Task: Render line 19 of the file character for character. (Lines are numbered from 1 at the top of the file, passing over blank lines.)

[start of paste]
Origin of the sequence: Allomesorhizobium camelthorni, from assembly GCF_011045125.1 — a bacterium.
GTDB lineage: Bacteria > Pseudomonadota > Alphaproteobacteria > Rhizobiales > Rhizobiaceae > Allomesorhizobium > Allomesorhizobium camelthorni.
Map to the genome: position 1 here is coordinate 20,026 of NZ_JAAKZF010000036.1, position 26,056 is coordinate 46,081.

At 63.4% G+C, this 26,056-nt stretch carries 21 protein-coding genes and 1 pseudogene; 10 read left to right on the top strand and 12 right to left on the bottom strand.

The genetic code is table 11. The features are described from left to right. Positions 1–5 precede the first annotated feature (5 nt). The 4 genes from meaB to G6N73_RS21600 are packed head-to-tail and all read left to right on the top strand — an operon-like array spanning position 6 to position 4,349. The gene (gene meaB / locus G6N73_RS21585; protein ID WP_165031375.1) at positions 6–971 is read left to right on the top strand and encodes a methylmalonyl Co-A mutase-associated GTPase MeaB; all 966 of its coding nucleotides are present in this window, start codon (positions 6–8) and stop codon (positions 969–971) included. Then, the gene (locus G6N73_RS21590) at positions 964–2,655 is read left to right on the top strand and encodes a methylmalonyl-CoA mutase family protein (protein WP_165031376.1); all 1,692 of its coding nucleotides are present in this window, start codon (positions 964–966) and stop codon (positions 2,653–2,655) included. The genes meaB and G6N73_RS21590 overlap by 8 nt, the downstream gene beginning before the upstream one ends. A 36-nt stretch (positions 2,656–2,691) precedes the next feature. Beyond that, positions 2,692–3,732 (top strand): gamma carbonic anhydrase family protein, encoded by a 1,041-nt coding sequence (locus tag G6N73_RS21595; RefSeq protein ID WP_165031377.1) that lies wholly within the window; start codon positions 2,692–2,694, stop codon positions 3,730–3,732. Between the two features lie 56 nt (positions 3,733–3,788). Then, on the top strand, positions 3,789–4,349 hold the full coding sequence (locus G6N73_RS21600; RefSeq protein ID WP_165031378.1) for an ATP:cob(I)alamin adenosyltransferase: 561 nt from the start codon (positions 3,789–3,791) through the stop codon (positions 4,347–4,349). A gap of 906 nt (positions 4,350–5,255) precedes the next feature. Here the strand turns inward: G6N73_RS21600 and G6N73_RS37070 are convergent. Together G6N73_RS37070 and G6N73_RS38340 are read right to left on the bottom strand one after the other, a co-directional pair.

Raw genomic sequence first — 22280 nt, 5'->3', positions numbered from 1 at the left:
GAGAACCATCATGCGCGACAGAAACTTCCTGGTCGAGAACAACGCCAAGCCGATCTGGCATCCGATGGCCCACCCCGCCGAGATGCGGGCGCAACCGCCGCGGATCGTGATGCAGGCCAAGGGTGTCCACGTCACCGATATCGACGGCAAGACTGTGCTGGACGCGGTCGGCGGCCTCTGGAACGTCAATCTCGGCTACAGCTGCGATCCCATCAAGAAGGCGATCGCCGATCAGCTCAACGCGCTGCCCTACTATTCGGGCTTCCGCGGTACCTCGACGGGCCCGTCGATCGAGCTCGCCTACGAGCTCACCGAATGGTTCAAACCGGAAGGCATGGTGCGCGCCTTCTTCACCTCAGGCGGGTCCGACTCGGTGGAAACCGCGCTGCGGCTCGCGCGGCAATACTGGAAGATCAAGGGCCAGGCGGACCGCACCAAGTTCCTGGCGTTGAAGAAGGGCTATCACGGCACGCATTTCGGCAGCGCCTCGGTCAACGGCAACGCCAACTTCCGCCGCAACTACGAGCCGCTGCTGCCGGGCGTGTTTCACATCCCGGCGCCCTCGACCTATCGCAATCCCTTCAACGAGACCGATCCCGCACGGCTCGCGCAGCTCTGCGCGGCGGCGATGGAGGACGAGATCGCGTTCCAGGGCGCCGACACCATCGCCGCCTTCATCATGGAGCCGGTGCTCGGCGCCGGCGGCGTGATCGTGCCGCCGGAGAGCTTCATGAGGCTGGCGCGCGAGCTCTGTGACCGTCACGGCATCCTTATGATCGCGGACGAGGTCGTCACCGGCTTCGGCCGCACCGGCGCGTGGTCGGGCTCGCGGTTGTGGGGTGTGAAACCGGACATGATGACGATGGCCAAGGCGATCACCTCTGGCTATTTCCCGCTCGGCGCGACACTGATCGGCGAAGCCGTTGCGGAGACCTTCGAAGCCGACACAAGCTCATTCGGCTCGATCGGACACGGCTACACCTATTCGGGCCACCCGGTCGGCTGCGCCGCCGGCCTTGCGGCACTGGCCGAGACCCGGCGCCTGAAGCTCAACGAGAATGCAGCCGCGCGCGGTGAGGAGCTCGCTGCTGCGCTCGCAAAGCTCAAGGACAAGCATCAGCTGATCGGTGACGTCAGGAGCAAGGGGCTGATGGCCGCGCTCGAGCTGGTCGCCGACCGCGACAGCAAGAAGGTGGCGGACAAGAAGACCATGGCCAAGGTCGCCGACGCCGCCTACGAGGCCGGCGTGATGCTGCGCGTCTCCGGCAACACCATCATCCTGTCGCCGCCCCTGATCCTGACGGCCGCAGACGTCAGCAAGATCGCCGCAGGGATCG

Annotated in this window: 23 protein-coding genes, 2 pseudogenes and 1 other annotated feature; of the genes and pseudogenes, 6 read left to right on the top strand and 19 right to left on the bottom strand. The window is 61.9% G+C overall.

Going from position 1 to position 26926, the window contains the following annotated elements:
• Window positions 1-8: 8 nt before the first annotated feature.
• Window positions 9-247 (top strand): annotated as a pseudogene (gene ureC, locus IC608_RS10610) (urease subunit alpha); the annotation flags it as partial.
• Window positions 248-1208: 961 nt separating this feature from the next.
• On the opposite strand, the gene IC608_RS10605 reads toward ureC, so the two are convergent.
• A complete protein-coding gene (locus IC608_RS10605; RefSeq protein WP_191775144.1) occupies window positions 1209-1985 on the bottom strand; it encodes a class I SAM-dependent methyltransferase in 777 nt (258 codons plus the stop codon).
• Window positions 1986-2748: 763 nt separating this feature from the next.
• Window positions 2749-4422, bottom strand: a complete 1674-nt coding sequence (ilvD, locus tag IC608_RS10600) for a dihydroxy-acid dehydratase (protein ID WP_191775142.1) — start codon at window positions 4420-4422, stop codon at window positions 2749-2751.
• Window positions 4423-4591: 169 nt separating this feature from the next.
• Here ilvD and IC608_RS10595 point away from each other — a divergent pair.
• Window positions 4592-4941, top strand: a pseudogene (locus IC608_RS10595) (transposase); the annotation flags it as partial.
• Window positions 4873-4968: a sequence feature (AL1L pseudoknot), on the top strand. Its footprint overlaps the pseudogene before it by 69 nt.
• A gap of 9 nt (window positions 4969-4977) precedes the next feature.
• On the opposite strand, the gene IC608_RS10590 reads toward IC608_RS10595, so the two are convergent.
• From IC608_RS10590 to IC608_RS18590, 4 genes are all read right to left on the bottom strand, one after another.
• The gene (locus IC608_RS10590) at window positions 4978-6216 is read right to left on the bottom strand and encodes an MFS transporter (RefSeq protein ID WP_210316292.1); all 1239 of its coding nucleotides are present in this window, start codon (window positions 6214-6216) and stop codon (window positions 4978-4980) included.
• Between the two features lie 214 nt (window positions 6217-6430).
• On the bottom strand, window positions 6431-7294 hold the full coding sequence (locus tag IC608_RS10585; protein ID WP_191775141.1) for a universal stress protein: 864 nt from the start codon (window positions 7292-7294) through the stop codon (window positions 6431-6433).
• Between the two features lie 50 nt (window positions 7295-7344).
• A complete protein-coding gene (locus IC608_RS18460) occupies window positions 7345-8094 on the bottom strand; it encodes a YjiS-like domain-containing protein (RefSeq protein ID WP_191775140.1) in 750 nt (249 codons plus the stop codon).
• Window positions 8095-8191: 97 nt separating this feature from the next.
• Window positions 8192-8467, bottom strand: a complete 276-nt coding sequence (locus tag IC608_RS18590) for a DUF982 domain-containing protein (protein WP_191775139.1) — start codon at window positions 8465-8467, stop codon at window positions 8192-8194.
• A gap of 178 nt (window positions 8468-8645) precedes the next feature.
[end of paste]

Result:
• Window positions 4592-4941, top strand: a pseudogene (locus IC608_RS10595) (transposase); the annotation flags it as partial.